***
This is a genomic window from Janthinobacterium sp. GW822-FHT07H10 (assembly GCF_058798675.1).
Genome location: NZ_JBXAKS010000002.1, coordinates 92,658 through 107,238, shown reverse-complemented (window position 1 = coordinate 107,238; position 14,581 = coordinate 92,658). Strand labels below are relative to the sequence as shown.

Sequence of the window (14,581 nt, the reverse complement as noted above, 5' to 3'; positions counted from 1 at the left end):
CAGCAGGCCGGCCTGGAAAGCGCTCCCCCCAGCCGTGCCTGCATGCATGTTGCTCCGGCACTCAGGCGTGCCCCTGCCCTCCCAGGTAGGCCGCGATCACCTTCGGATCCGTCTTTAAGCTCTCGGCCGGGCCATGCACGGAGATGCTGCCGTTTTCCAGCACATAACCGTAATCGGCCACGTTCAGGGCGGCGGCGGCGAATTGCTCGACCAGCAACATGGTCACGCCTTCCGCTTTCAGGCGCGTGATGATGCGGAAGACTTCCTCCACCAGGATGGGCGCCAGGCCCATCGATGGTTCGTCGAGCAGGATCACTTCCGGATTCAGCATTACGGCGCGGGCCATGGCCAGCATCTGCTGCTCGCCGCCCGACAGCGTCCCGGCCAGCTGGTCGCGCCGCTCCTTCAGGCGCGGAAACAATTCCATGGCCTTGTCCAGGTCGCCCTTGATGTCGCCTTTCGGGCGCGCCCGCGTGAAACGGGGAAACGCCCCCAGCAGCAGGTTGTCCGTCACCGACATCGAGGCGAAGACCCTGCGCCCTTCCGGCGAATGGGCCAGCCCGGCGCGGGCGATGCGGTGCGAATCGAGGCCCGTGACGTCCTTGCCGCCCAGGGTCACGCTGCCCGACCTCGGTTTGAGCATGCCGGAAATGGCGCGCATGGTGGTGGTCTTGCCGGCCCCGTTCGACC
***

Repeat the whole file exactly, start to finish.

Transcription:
This is a genomic window from Janthinobacterium sp. GW822-FHT07H10 (assembly GCF_058798675.1).
Genome location: NZ_JBXAKS010000002.1, coordinates 92,658 through 107,238, shown reverse-complemented (window position 1 = coordinate 107,238; position 14,581 = coordinate 92,658). Strand labels below are relative to the sequence as shown.

Sequence of the window (14,581 nt, the reverse complement as noted above, 5' to 3'; positions counted from 1 at the left end):
CAGCAGGCCGGCCTGGAAAGCGCTCCCCCCAGCCGTGCCTGCATGCATGTTGCTCCGGCACTCAGGCGTGCCCCTGCCCTCCCAGGTAGGCCGCGATCACCTTCGGATCCGTCTTTAAGCTCTCGGCCGGGCCATGCACGGAGATGCTGCCGTTTTCCAGCACATAACCGTAATCGGCCACGTTCAGGGCGGCGGCGGCGAATTGCTCGACCAGCAACATGGTCACGCCTTCCGCTTTCAGGCGCGTGATGATGCGGAAGACTTCCTCCACCAGGATGGGCGCCAGGCCCATCGATGGTTCGTCGAGCAGGATCACTTCCGGATTCAGCATTACGGCGCGGGCCATGGCCAGCATCTGCTGCTCGCCGCCCGACAGCGTCCCGGCCAGCTGGTCGCGCCGCTCCTTCAGGCGCGGAAACAATTCCATGGCCTTGTCCAGGTCGCCCTTGATGTCGCCTTTCGGGCGCGCCCGCGTGAAACGGGGAAACGCCCCCAGCAGCAGGTTGTCCGTCACCGACATCGAGGCGAAGACCCTGCGCCCTTCCGGCGAATGGGCCAGCCCGGCGCGGGCGATGCGGTGCGAATCGAGGCCCGTGACGTCCTTGCCGCCCAGGGTCACGCTGCCCGACCTCGGTTTGAGCATGCCGGAAATGGCGCGCATGGTGGTGGTCTTGCCGGCCCCGTTCGACC